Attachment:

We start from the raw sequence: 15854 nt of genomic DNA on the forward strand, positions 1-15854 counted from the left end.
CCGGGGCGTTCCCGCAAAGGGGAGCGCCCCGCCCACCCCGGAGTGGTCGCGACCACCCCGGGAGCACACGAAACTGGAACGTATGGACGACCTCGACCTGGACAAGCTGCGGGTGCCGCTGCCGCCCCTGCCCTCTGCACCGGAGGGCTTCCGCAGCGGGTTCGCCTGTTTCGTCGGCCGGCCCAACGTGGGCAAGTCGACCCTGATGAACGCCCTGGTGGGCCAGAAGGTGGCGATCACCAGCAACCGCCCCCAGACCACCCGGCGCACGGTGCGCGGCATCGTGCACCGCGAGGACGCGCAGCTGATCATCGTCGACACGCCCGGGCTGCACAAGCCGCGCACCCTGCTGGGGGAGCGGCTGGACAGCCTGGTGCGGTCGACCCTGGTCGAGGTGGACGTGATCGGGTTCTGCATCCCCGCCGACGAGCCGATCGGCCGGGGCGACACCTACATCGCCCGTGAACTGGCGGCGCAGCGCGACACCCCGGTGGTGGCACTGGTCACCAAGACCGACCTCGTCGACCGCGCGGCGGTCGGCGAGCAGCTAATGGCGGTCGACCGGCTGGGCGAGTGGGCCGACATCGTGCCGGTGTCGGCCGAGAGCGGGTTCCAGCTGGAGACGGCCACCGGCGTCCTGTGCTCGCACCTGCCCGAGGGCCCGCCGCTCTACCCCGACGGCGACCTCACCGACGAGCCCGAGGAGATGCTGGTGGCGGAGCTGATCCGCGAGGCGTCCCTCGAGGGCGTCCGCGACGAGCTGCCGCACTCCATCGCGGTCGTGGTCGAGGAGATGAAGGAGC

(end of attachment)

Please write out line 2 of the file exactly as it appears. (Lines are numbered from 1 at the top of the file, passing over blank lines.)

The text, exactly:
CCGGGGCGTTCCCGCAAAGGGGAGCGCCCCGCCCACCCCGGAGTGGTCGCGACCACCCCGGGAGCACACGAAACTGGAACGTATGGACGACCTCGACCTGGACAAGCTGCGGGTGCCGCTGCCGCCCCTGCCCTCTGCACCGGAGGGCTTCCGCAGCGGGTTCGCCTGTTTCGTCGGCCGGCCCAACGTGGGCAAGTCGACCCTGATGAACGCCCTGGTGGGCCAGAAGGTGGCGATCACCAGCAACCGCCCCCAGACCACCCGGCGCACGGTGCGCGGCATCGTGCACCGCGAGGACGCGCAGCTGATCATCGTCGACACGCCCGGGCTGCACAAGCCGCGCACCCTGCTGGGGGAGCGGCTGGACAGCCTGGTGCGGTCGACCCTGGTCGAGGTGGACGTGATCGGGTTCTGCATCCCCGCCGACGAGCCGATCGGCCGGGGCGACACCTACATCGCCCGTGAACTGGCGGCGCAGCGCGACACCCCGGTGGTGGCACTGGTCACCAAGACCGACCTCGTCGACCGCGCGGCGGTCGGCGAGCAGCTAATGGCGGTCGACCGGCTGGGCGAGTGGGCCGACATCGTGCCGGTGTCGGCCGAGAGCGGGTTCCAGCTGGAGACGGCCACCGGCGTCCTGTGCTCGCACCTGCCCGAGGGCCCGCCGCTCTACCCCGACGGCGACCTCACCGACGAGCCCGAGGAGATGCTGGTGGCGGAGCTGATCCGCGAGGCGTCCCTCGAGGGCGTCCGCGACGAGCTGCCGCACTCCATCGCGGTCGTGGTCGAGGAGATGAAGGAGC